'Striking weaknesses' in adult financial skills
A quarter of adults struggle to work out how much change they should get in a shop and half cannot read a simple financial line graph, a study suggests.
The study, from Cambridge University and University College London, found "striking weaknesses" in adults' financial skills across 31 countries.
It says financial literacy is essential if consumers are to avoid getting into debt or being misled on money matters.
The report says the findings point to a need for "urgent policy intervention".
The researchers analysed more than 100,000 results from 16- to 65-year-olds from 31 countries (listed below) who had completed the Programme for International Assessment of Adult Competencies test in 2011.
As part of this test, adults were asked four questions that assessed their ability to apply numerical skills to everyday financial tasks.
The researchers' analysis of these results said: "A substantial number of people lack the basic skills that are needed to solve everyday financial tasks."
The study, The financial skills of adults across the world, finds of adults across the 31 countries:
- About a quarter could not work out how much change they should receive from a shop when buying a handful of goods, and this increased to about a third in Spain, England and Italy
- About one in three adults struggled to work out the price they had to pay for a product when they were given a per unit cost, for example per litre or per kilo
- About half could not read a simple financial line graph - the type often used to convey key information about the economy and financial products - and this rose to three-quarters in Greece, Chile, Italy and Turkey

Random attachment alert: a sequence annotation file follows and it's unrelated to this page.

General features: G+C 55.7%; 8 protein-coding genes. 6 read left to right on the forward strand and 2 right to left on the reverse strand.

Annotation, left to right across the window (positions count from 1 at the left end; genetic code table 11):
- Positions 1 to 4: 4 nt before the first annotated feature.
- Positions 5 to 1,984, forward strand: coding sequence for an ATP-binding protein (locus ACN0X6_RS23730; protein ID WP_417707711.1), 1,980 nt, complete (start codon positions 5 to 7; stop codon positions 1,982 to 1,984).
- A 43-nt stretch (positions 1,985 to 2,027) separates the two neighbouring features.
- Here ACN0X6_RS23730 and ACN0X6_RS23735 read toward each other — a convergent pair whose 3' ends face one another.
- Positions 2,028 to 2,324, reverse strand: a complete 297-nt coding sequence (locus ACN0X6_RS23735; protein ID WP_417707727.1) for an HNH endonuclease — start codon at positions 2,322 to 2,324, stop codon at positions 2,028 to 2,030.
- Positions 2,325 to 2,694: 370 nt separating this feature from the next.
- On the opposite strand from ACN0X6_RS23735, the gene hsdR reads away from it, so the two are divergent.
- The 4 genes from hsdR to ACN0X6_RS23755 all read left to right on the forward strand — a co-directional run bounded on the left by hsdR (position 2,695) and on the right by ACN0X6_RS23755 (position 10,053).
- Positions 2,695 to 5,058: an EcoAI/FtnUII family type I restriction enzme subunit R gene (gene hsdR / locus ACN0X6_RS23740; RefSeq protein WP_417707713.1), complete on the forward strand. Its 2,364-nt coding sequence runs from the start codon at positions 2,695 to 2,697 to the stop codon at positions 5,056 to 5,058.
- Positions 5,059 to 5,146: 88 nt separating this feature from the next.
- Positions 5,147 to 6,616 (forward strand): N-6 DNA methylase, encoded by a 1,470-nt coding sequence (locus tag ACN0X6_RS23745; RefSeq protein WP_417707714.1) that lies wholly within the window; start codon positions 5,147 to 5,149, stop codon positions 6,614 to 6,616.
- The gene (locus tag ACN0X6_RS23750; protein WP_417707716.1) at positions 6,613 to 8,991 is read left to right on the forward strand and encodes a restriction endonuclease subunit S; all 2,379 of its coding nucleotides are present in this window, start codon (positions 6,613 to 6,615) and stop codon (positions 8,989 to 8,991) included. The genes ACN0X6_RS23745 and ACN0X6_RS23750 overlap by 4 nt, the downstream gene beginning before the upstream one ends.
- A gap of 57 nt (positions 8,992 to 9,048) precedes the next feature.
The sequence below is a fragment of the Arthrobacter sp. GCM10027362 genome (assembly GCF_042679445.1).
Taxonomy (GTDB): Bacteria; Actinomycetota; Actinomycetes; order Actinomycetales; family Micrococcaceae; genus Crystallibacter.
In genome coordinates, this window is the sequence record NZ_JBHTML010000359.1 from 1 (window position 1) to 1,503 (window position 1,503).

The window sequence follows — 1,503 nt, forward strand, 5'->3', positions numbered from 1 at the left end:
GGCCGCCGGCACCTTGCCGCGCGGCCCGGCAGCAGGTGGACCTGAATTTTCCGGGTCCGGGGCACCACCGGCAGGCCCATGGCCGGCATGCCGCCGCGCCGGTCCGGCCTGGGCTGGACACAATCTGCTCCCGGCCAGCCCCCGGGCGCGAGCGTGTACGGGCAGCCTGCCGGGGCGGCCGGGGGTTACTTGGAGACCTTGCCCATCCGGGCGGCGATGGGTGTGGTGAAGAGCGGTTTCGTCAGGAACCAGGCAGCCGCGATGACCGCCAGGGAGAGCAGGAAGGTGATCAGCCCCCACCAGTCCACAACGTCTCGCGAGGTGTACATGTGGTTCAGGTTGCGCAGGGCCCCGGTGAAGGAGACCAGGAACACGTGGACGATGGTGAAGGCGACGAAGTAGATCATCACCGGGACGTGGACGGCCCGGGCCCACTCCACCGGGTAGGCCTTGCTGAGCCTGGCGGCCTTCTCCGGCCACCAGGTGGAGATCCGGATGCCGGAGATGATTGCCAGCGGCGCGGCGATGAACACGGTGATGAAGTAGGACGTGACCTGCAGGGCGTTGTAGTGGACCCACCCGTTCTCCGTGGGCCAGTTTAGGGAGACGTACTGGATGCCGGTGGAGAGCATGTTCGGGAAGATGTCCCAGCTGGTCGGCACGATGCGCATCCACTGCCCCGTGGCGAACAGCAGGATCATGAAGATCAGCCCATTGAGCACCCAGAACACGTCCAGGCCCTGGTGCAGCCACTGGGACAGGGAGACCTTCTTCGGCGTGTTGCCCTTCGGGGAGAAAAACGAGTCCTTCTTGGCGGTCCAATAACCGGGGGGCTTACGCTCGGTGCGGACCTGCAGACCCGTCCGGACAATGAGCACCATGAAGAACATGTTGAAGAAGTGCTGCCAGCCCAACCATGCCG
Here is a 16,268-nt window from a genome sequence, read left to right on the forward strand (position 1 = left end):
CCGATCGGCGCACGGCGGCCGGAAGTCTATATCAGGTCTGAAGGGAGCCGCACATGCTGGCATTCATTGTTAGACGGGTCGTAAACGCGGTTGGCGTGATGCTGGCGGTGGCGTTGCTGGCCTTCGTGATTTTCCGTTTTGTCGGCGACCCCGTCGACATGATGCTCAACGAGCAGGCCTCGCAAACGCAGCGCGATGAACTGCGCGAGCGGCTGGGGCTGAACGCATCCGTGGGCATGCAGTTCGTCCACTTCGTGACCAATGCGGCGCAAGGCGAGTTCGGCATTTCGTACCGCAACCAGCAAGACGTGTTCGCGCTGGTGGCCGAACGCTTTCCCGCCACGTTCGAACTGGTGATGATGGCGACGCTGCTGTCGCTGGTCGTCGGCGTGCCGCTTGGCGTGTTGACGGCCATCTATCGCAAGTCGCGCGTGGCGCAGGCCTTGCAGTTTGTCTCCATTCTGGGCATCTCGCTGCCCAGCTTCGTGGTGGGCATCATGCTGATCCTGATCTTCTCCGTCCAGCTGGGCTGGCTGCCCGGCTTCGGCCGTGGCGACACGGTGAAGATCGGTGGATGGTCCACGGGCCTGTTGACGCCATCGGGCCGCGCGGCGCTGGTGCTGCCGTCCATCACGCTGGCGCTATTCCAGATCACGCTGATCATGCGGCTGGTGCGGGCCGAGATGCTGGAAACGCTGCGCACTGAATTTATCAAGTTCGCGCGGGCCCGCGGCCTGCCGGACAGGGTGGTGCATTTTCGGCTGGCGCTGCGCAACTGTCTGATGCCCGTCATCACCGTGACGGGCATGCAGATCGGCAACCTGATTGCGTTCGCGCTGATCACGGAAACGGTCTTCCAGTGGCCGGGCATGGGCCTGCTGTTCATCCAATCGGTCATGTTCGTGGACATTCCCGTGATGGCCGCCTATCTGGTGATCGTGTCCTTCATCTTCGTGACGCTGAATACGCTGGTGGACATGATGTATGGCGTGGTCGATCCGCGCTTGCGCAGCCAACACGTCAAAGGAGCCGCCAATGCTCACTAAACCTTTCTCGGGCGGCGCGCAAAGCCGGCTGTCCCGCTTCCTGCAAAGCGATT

- Most struggled to calculate discounts involving more complex calculations
While adults in Estonia, Finland and Japan performed well across all four tasks, those in Turkey, Chile, Israel, Italy, Spain and England had among the weakest financial skills.
Examples of the sorts of questions asked
1. If you bought four packs of tea: chamomile ($4.60), green ($4.15), black ($3.35) and lemon ($1.80) with a $20 note, how much change would you get?
2. If a litre of cola costs $3.15, how much will you pay for a third of a litre?
3. If a football club offers the same discount for all season tickets - Main Stand - $50 for single entry, $300 for a season; Stand 2 - $35 for single entry, $210 for a season; Stand 3 - $25 for single entry, $150 for a season - what would the price be for a Stand 4 season ticket, where a single entry costs $21?
The answers are $6.10, $1.05 and $126 respectively.
The report says: "The ability to solve financial problems is critical to the wellbeing of adults across the world since everyday transactions, such as saving, spending and interacting with banks, require significant understanding of key financial concepts.
"Yet, in many countries, there is concern about the lack of financial acumen amongst adults, and whether education systems are equipping individuals with the necessary basic financial skills.
"Our key conclusion is that, in some countries, policy intervention will be needed to ensure adults have the basic skills they need to navigate their way through an increasingly complex financial world."
Study lead author Prof John Jerrim, from the UCL's Institute of Education, says: "We all need to be able to conduct basic financial calculations in order to make rational well informed decisions.
"This includes how much we should save into our pensions, understanding the financial implications of borrowing money from payday loan sites, through to whether we can really afford to buy a particular house."
The countries covered by the research paper are:
- United States
- Czech Republic
- New Zealand
- England and Northern Ireland (counted as one for the report)